Alia Mossallam, a recearcher who reads history through the parallel accounts of cultural artefacts and documentary archives, has been busy listening to the voices of Egyptian men who went — or were made to go — to the front during World War I, when Egypt was a British protectorate.
How she does it?
“I trace their voices through documents in the imperial archives and the songs the Egyptian Labour Corps were singing on the various fronts of World War I as well as the songs singers of the time were performing, which articulate the grievances felt about the war,” says Mossallam.
On the occasion of the centenary of the Armistice, Mossallam, who has been working on the issue since 1940, reflected on some of the most famous songs as well as the memoirs of politicians and the British archives. Her aim was to redress a situation in which “little is known about the experiences of Egyptians who went to World War I and those they left behind”.
The British recruited hundreds of thousands of Egyptian peasants to send to the war. Close to a third of Egypt’s male population between the age of 17 and 35 ended up at the front, says Mossallam, though the vast majority of Egyptians felt the war had nothing to do with them. And now, she adds, “we only have echoes of the voices of those who were sent”.
Much of Mossallam’s efforts were focused on assembling the history of the most famous song of the time, Ya Aziz Einy (Oh, apple of my eye), first performed by the Upper Egypt based diva Naima Al-Masriyya and later performed by Sayed Darwish.
Egyptian singer and composer, Sayed Darwish
The song reflects the estrangement and loss felt by Egyptian men on the fronts and the pain endured by their families. The same sentiments, says Mossallam, are echoed in Chronicles of a Village, a two-volume novel by Egyptian judge and writer Esmat Seif Al-Dawla that is contemporaneous with the song’s lyrics.
Mossallam says her research shows the song was a favourite among those who went to the front, mostly to clear battlefields of unexploded shells, among other tasks.
The memoir of Ernest Kendrich Venables, a British lieutenant who oversaw the Egyptian Labour Corps, confirms her findings. He reports often hearing the song at the front, and in a later diary entry Mossallem references, dating from a decade after the war ended,
Venables records being taken aback on hearing a railway worker in England humming the tune, which he must have picked up as a soldier. After the initial shock Venables joins the railway worker and sings along.
Cover of Latifa Salem book, Egypt during World War I
Ya Aziz Einy does more than articulate feelings of pain, argues Mossallam. It also draws attention to the political debate, ongoing at the time, over the ways the British lured peasants, using local agents, to “volunteer” to join the troops.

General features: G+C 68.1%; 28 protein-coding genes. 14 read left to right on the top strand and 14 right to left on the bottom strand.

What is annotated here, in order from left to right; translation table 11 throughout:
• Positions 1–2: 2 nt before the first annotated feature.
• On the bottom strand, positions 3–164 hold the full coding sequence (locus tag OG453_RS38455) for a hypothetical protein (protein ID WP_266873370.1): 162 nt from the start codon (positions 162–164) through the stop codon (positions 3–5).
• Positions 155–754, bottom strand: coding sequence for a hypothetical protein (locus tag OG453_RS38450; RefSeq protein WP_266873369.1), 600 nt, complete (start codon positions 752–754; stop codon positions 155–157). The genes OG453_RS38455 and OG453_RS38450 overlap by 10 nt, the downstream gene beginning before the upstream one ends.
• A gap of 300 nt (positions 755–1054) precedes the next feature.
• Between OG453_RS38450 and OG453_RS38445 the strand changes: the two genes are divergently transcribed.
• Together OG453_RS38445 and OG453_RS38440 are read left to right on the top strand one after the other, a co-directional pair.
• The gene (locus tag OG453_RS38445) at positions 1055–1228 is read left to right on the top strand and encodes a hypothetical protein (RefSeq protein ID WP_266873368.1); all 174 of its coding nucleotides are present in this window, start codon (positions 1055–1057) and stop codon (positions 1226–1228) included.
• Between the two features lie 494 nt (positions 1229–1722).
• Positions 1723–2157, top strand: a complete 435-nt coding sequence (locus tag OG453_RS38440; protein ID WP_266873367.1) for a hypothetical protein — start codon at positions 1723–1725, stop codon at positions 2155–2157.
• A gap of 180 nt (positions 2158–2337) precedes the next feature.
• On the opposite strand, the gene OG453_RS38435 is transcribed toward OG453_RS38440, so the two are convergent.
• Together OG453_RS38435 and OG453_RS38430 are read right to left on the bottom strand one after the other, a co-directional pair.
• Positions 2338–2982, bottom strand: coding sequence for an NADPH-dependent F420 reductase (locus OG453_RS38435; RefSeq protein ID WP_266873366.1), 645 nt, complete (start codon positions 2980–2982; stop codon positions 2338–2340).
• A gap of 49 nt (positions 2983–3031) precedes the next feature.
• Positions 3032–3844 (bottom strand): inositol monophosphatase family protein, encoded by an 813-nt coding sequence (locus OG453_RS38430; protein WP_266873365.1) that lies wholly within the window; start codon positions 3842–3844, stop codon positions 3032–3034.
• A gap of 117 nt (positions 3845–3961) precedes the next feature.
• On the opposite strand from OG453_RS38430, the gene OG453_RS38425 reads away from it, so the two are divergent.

The situation those who were seduced into going to the fronts found themselves in, says Mossallam, is also reflected in a later Sayed Darwish song, Salma ya Salama Rrohna we-Geina bel-Salama (Oh, we went and came back safe and sound).
The lyrics of these two songs, Mossallam argues, chart a growing awareness of the unfairness of Egyptians being forced to participate in a conflict in which they had no part, and chart the beginnings of a growing awareness of the iniquity of Egyptians being conscripted.
Any research into World War I would be incomplete without looking into the archives of the Egyptian Ministry of Interior and its records of the "criminal activities" uncovered in several governorates, implicating village mayors in the forced conscription.
This, she argues, was effectively the “beginning of the biggest peasant revolt of the 20th century, which allowed Saad Zaghloul and Ali Shaarawi to leverage the British administration into negotiations.”
In November 1918 Zaghloul and his compatriots founded the Wafd and mobilised students and lawyers across the country to collect the signatures of peasants on forms granting the Wafd the authority to speak on their behalf. “Once this had happened,” says Mossallam, “the revolution could take on a different face, with coordinated calls for strikes and riots.”
Unlike British documents and the archives of the Ministry of Interior, contemporary memoirs by Egyptian politicians tend to view the “criminal recruitment activities”that took place in the provinces as the beginning of a national movement that led to the 1919 Revolution.
Revisiting the accounts of Saad Zaghloul, Esmat Seif Al-Dawla and historian Latifa Salem shows, says Mossallam, “how the hegemony of the powerful crumbles, and how elements of articulated resistance, of the drive behind the revolt, persist beyond the nationalist narrativising and framing of the 1919 Revolution, informing the legacies of resistance until the present day”.
The peasants’ revolt was silenced, says Mossallem, “for the sake of larger nationalist priorities, and the question today is what if it had not been silenced?”